I don’t usually comment on trending world issues. But I wanted to this time. For those of you who’ve read and digested a plethora of articles and blogs regarding Michael Brown and Ferguson, please bear with me for one more.
First of all I’d like to acknowledge that what happened is a tragedy for all involved. The Browns lost a loved one and a police officer was put in the terrible position of taking a life. There is plenty of grief to go around.
Secondly, in this article I will not debate the facts of the case or if they are facts indeed. Also, this is not an article intended to argue the point of whether or not the incident had negative racial implications.
What this article will discuss is what I believe to be a much bigger issue altogether. That being how do we love and relate to someone with whom we differ. Specifically, loving and relating to a person who suggests incidents have negative racial undertones in which we deem race is irrelevant.
For we do not have a High Priest Who is unable to understand and sympathize and have a shared feeling with our weaknesses and infirmities and liability to the assaults of temptation, but One Who has been tempted in every respect as we are, yet without sinning.
Finally, all [of you] should be of one and the same mind (united in spirit), sympathizing [with one another], loving [each other] as brethren [of one household], compassionate and courteous (tenderhearted and humble).
-1 Peter 3:8
Rejoice with those who rejoice [sharing others’ joy], and weep with those who weep [sharing others’ grief].
There’s nothing more Jesus could’ve done to love and ascribe worth to us than by dying on the cross. It’s clear that Jesus states that those who love him will love others as well (John 13:35).
We are to love and ascribe worth to others just as Jesus did for us. Based on the cross, 1 Cor. 13, and the passages above (and many others like them) it’s reasonable to say that sympathy and empathy play an important role in loving and relating to others no matter what the circumstance.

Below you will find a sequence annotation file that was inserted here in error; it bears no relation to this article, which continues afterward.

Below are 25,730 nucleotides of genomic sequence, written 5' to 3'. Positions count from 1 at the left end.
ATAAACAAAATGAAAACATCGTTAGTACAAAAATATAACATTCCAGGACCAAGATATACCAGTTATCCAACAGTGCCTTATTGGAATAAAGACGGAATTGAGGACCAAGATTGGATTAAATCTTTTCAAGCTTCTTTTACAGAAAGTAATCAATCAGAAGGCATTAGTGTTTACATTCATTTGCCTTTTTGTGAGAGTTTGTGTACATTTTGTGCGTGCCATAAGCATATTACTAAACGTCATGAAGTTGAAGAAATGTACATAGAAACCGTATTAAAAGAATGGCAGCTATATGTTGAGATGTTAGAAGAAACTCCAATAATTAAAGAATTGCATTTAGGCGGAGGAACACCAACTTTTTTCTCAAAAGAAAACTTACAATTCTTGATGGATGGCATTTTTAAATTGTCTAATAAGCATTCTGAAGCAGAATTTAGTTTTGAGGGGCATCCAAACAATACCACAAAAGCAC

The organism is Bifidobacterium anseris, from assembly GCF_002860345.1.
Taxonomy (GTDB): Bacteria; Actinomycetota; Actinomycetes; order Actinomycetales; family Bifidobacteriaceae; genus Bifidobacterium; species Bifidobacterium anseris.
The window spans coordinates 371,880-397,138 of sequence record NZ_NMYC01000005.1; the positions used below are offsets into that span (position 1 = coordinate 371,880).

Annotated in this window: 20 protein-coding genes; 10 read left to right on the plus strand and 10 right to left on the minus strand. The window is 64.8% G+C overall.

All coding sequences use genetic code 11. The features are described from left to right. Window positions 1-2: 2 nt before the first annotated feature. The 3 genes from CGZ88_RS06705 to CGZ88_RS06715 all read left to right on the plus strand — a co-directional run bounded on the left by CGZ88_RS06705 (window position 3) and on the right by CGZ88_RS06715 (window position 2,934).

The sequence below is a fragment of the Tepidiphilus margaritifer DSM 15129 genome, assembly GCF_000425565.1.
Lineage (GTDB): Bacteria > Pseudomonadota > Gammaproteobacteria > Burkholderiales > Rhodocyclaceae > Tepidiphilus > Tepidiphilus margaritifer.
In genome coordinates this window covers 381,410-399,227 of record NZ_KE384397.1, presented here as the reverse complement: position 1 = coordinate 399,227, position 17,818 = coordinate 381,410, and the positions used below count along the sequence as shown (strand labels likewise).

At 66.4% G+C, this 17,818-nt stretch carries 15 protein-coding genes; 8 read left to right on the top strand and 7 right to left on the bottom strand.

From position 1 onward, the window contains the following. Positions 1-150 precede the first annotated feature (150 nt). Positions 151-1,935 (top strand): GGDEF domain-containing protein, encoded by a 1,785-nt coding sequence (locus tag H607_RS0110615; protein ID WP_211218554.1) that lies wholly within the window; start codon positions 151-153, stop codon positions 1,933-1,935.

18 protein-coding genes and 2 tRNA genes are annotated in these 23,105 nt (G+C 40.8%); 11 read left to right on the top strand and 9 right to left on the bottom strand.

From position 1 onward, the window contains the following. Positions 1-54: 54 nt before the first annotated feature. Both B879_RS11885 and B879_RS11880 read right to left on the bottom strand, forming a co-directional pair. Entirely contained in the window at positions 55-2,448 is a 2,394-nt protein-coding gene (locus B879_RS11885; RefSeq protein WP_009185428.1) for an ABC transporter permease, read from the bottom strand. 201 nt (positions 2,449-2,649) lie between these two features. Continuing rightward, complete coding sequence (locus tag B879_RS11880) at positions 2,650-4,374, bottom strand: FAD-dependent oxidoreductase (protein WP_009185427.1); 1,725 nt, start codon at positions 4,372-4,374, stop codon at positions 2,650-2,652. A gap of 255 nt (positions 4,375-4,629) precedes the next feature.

But we can almost hear the collective groan and see eyes role when race is said to have played a roll in incidents like Ferguson. The reaction by many is annoyance, anger and entirely dismissive. Again, let me say that whether or not race has a role is not the point of this article. Our reaction is.
How do we sympathize and empathize with a minority, claiming race played a role in which we say it didn’t? Some might say, “Well, I just think about what I might do if I were him/her.” That’s great but what many of us mean is that we’ll imaginatively move our own thoughts, ideas, and life experiences into their bodies. I’d argue we’re missing the mark.
“After all, none of us can peer with omniscience into the hearts and minds of other people and conclude infallibly what they were feeling or thinking. We must leave that to God—unless the persons themselves confess such a motivation.”
Of course we’re unable to peer with omniscience into the hearts of others but the effort is worth so much. In order to truly sympathize and empathize we need to try and understand the other persons ideas, thoughts, and life experiences. We need to take off the lens through which we view the world and put theirs on. Only then can we relate. Only then will the other person feel loved and heard.
Ahhh yes. The need to be heard. Facts are irrelevant when it comes to this need. They really are. What one views as fact the other disagrees with. The key is finding out why. How are they getting from A to B? Why do they feel race is an issue? Could it be that racism isn’t as dissolved as we think? Could it be that our black neighbor has had to deal with pressures and experiences we’ve never been caught up in? Racial diversity is even still a struggle in the church for goodness sake.
"Sometimes I wonder how we get so up in arms and culturally empathetic with people in other countries. But can't do that in our own backyard. We rushed to Haiti. We Adopt in Asia. We empathize with Africa. But struggle to humanize our struggles here in the states." -Lecrae
There are few better ways to make a person feel unloved than to dismiss what their reality says is true. There are also few better ways to make a person feel loved than to listen and truly make the effort to understand their perspective.
Jesse and Kara Birkey
Jesse and Kara Birkey are committed lovers of Jesus who seek to show others the extraordinary life of Jesus is available for everyone. They have authored two books, been featured in films and seek to serve the Lord in whatever ways they can. Follow their blog here.
Bring Jesse and Kara to your venue. Find more information here.
Life Resurrected, Extraordinary Miracles through Ordinary People has been endorsed by Sid Roth and Mark Virkler and is a collection of inspiring stories making it clear that the extraordinary life of Jesus is available to all who love Him. It’s also the testimony of Jesse’s life, the road he travelled bringing him into the arms of Jesus. Get the paperback here. Get the Kindle Version Here. View the trailer here.
Marriage What’s the Point? One couple finds meaning in a crazy mess is the story of their marriage—The tragedy and the restoration. They bear their hearts in an attempt to get others to bear theirs and finally receive the freedom they’ve longed for. Get the paperback here. Get the Kindle Version Here.